Ahead of Biden Visit, Israel 'Extends Hand' to Saudi Arabia

Foreign Minister Yair Lapid says Israel, Saudi Arabia have common interest to prevent Iran from becoming a nuclear threshold state

Jonathan Lis
Jonathan Lis
U.S. President Joe Biden speaks during a bill signing ceremony on Monday, about a month ahead of his first trip to the Middle East as president.
U.S. President Joe Biden speaks during a bill signing ceremony on Monday, about a month ahead of his first trip to the Middle East as president.Credit: Patrick Semansky /AP
Jonathan Lis
Jonathan Lis

Israel's Foreign Minister Yair Lapid said on Wednesday that Israel seeks peace with Saudi Arabia "as with any country in the region."

Speaking in Jerusalem, Lapid cited Iranian attacks on Saudi Arabia and stressed the common interest in preventing Iran from becoming a nuclear threshold state.

"I won't say whether we have under-the-radar talks with the Saudis," he said. "We have a joint interest in the subject of Iran, that it won't become a nuclear threshold state."

He added, "Every country that is under the same threat must find ways to think together on how to cope with that threat. I'm not certain that the enemy of my enemy is always my friend, but I can always think that I can consider working together with them against a common enemy."

Lapid also referred to U.S. President Joe Biden's visit to Israel next month, saying that Israel does not expect the Americans to facilitate a peace deal with Riyadh, but rather that "we expect this from ourselves."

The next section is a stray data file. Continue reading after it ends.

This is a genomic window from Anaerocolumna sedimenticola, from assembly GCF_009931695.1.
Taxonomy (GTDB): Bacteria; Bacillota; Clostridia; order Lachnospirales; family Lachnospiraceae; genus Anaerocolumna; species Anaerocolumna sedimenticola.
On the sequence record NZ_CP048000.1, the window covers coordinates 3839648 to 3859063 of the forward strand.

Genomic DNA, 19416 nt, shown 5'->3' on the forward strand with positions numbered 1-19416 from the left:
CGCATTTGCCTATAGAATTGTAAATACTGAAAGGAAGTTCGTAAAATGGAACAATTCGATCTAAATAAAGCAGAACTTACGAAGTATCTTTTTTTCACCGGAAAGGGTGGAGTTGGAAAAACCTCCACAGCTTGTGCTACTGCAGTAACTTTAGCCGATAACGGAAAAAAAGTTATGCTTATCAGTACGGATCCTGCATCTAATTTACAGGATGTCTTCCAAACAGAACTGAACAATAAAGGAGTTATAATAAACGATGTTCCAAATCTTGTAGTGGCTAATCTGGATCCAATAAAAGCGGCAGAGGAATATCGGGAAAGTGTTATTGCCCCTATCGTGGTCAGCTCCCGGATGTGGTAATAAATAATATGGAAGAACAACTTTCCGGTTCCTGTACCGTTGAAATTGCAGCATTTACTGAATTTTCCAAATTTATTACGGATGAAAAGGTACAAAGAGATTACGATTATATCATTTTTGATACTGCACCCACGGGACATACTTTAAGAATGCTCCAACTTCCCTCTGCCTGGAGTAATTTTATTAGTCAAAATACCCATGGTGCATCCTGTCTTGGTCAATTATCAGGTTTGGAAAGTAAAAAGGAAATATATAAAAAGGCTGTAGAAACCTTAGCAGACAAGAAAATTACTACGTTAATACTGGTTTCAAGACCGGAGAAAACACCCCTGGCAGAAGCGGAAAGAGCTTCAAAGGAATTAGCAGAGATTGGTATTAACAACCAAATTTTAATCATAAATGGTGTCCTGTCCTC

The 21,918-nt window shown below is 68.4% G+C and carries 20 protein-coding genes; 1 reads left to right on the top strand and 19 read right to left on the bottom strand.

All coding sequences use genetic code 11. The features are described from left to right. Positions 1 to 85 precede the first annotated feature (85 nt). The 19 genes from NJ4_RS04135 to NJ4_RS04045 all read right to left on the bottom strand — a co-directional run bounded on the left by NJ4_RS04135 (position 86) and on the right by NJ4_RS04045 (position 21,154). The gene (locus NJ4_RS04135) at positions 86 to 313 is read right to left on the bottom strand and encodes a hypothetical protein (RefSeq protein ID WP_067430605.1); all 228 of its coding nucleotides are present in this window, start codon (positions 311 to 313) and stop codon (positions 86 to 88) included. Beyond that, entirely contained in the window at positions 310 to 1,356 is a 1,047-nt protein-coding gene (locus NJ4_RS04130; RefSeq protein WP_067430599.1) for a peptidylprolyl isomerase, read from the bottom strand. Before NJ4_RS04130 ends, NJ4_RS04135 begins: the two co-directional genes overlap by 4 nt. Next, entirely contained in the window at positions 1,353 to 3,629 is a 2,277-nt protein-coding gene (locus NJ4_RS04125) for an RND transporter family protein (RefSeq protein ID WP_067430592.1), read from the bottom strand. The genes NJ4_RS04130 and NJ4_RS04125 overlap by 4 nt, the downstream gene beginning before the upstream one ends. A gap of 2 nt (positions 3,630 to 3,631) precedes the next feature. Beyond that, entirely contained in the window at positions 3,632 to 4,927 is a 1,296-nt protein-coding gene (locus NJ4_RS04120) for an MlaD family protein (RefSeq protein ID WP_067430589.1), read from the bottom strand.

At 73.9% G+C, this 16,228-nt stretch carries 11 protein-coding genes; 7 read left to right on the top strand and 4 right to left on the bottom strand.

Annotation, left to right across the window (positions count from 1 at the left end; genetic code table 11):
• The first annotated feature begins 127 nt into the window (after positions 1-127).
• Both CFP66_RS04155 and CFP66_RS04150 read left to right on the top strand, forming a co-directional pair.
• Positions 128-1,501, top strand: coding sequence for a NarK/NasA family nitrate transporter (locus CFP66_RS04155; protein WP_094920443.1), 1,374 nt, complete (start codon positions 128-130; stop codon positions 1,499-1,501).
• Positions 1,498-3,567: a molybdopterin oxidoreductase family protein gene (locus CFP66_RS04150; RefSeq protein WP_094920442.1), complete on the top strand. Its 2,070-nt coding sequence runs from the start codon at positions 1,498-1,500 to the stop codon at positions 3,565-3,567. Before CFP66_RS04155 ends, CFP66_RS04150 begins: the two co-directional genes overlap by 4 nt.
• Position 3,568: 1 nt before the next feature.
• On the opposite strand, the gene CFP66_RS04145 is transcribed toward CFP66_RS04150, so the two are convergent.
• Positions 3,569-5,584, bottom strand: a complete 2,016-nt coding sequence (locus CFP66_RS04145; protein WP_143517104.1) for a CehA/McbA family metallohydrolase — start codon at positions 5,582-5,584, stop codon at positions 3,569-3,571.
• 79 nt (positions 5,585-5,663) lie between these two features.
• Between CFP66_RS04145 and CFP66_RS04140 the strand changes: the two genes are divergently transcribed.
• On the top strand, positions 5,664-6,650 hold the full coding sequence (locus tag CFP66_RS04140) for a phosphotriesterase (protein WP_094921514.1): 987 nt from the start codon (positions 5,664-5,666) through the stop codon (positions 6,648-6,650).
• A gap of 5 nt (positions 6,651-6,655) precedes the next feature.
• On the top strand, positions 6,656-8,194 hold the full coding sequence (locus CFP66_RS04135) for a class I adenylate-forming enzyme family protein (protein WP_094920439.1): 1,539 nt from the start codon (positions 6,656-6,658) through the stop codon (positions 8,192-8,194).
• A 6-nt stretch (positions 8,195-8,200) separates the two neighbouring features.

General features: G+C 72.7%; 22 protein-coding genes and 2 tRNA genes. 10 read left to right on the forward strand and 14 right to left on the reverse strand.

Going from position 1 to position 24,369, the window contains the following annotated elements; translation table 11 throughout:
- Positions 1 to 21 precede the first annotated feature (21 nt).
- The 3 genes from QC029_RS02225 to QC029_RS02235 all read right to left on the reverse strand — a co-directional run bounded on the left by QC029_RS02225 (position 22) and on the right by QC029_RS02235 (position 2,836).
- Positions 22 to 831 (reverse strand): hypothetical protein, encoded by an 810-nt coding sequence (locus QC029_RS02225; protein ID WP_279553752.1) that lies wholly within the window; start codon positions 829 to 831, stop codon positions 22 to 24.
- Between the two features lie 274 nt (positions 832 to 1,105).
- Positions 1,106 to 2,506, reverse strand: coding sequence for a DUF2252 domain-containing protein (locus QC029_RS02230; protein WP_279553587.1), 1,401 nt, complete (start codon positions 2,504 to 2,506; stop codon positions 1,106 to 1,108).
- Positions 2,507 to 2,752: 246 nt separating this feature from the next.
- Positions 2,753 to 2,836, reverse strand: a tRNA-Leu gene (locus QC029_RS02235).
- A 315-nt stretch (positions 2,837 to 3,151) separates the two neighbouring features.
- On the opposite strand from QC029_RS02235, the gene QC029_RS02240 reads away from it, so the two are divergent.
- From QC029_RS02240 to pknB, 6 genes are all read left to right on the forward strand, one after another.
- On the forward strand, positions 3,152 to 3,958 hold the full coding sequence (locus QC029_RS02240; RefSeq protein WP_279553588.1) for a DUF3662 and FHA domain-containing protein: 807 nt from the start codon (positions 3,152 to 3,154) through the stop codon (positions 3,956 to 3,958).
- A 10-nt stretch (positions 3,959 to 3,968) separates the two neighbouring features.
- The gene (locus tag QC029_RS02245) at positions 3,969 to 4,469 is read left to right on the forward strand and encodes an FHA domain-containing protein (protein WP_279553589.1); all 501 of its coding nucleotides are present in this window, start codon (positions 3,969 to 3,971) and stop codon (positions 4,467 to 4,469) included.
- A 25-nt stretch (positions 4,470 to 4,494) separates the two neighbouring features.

"Israel extends its hand always to anyone in order to achieve lasting peace," Lapid said.

On Monday, a senior administration official said Biden will visit Israel, the West Bank and Saudi Arabia on July 13-16.

The trip, originally slated for June, will be Biden's first visit to the Middle East as president, though he first visited Israel over 50 years ago as a senator and is considered among Israel's most staunch U.S. political allies.

The visit comes as Prime Minister Naftali Bennett's year-old coalition faces its most serious crisis yet, though Israel's domestic political situation is unlikely to derail the visit.

Lapid referred to this coalition crisis, and expressed his hopes that the government will not dissolve before Biden's visit. He said that Biden's visit and Israel-U.S. ties transcend politics. "This is our most important partner and friend," he said. "I hope that the government will be there to host [Biden] in July. In any event, I will welcome the president no matter my role."

A senior U.S. official said that Biden "will reaffirm the ironclad U.S. commitment to Israel's security, and deepening cooperation and technology, climate, commerce, trade and other sectors." The president will likely visit areas where an Iron Dome missile defense system battery is deployed, the official said, and will "discuss new innovations between our countries that use laser technologies to defeat missiles and other airborne threats."

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